The film’s director, Dan Henshaw had come up with the concept for the film, which originally had a much more gothic feel than the finished product. I was actually pleased about this when I heard because throughout history disability has been portrayed quite negatively with that stereotypical gothic look and feel. I think Shift.MS has Cathy John, a script consultant, who was involved in the process and happens to have MS, to thank for the softening of the original idea. It came across well in the final edit.
Once I’d seen the film, the trailer no longer seemed scary and I felt like I understood the reasons behind its shock and awe approach. The story of Keisha and her undiagnosed symptoms is, unfortunately, a common one and many people will relate to her. My only criticism is that I wanted to see more of Keisha living well with MS and I wasn’t very sure how she managed to tame her MS doppelganger. Making sense of what is happening and understanding your symptoms is one of the first steps, but did she go back to her GP, did she take a disease modifying drug, did she try a complementary therapy? How did she ‘tame the beast’?
I’d be interested to hear your thoughts, so feel free to email me at email@example.com
Hello we’re Lily (eight-years-old) and Amelia (six-years-old) Smith. We recently completed the Westminster Mile to raise money for MS-UK because our mummy has multiple sclerosis (MS) and we wanted to help those affected by it. Mummy and daddy have previously raised money for MS-UK by completing the Virgin Money London Marathon and we wanted to do the same but we're a bit too young to do a marathon. So when daddy told us about the Vitality Westminster Mile we wanted to do it, both to help raise money and get a big medal at the end!
On the day it was very hot and sunny, and this made running very difficult. We had to drink lots of water to stay hydrated. The course itself was very flat but difficult for our little legs, but we kept going to the end, even sprinting the finish! The best bit about the day was getting the medals at the end. We wore them for the rest of the day, even when we went to Covent Garden with our daddy. We got to race with Mo Farah, and Amelia was luckily enough to get a picture with him! Amelia finished the Vitality Westminster Mile in 11 minutes and 51 seconds, and Lily in 13 minutes and 21 seconds.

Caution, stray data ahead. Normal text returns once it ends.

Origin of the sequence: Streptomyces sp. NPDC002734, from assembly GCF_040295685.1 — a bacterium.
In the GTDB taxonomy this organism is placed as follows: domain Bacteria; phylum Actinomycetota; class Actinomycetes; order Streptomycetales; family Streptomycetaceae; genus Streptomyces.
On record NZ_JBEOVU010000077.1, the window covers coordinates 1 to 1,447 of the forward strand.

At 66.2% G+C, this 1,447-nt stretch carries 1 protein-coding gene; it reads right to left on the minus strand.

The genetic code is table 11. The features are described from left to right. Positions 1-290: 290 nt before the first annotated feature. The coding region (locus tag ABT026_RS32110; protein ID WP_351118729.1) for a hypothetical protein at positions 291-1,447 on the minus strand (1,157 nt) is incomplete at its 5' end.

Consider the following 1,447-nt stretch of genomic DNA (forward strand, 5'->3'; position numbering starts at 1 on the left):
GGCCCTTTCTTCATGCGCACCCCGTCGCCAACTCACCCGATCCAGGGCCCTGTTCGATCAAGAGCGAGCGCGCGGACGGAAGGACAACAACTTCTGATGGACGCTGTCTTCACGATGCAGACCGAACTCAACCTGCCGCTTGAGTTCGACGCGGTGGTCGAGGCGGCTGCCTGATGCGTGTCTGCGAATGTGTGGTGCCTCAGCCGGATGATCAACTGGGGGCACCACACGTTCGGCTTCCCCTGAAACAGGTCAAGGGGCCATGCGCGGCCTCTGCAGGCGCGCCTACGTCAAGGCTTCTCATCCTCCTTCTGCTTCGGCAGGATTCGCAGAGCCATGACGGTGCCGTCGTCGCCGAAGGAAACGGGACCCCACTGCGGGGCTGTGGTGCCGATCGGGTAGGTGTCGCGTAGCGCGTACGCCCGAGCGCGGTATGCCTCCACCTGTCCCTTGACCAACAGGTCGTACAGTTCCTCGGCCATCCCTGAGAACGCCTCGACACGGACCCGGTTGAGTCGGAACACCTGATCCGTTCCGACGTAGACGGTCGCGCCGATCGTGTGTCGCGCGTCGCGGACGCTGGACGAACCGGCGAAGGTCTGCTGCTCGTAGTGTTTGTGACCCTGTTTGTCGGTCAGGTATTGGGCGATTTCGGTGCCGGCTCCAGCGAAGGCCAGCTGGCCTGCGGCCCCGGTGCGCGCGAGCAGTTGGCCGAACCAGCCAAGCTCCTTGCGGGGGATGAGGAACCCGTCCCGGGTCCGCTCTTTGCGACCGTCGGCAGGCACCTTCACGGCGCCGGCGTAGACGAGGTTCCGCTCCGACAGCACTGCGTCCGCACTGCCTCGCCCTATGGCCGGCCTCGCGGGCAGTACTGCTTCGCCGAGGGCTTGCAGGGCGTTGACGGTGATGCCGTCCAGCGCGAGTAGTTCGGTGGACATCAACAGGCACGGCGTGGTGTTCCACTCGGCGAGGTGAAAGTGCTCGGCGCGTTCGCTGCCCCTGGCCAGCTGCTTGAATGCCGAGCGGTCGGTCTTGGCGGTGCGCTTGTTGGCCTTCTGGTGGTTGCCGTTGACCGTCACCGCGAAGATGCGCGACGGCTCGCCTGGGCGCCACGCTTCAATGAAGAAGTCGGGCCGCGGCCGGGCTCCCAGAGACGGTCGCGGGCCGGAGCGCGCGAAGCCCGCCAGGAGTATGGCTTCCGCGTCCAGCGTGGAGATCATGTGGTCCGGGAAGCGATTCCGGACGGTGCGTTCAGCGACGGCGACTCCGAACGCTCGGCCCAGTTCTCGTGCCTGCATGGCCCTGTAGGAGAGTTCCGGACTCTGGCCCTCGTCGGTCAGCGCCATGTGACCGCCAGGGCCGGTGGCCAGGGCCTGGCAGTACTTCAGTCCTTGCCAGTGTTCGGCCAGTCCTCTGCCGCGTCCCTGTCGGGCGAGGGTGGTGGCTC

We raised approximately £350, exceeding our target of £100, and fingers crossed there will be some more to come. If you would like to donate to us then you can visit our fundraising page.
I hope you enjoyed our post. Keep an eye out for us in the future, we hope to make the Olympics one day!
Lily and Amelia Smith.
In our latest guest blog, Julie Squires tells us about why she decided to run the Virgin Sport British 10k at the tender age of 50.
I met my partner David 13 years ago on 02 July 2005. He told me straight away that he had multiple sclerosis (MS) and to be honest, at that time, I knew little about the illness.
We went out on a Saturday night but David had told me he couldn’t have too late an evening as he was up early Sunday to run the Virgin Sport British 10k raising funds for an MS charity.
I knew I must have liked him a lot as I dragged myself out of bed at 6am to head up to London to watch him run!
So when I decided to take up running earlier this year at the grand old age of 50, David said it would be good if I ran the Virgin Sport British 10k, just like he had 13 years ago. This gave me something to focus on (as when I started I couldn’t run to the end of the road, never mind 10k)! But here I am, seven months later, running 10k at least once a week thanks to the ‘Beginners to Runners’ Ashford Club and David for giving me something to aim for.
David was diagnosed with Relapse Remitting MS when he was 32. I didn’t know him then but can only imagine the shock of learning something so life changing.
David has pushed himself to make the most of what he is able to do now rather than putting it off until later, which we can all be guilty of. Since I met him he has achieved so much in defiance of his MS.
He got his motor racing licence, he’s taken up cycling and keeps himself as fit as possible. He wouldn’t be able to run anymore, but he has found other things to do to make sure he’s as fit as he possibly can be.
So this one’s for you David Williams. You are a true inspiration. You are always so positive in the face of this horrible illness. Yes, there are hard times, but we get through them and our beautiful son and I could not love you more.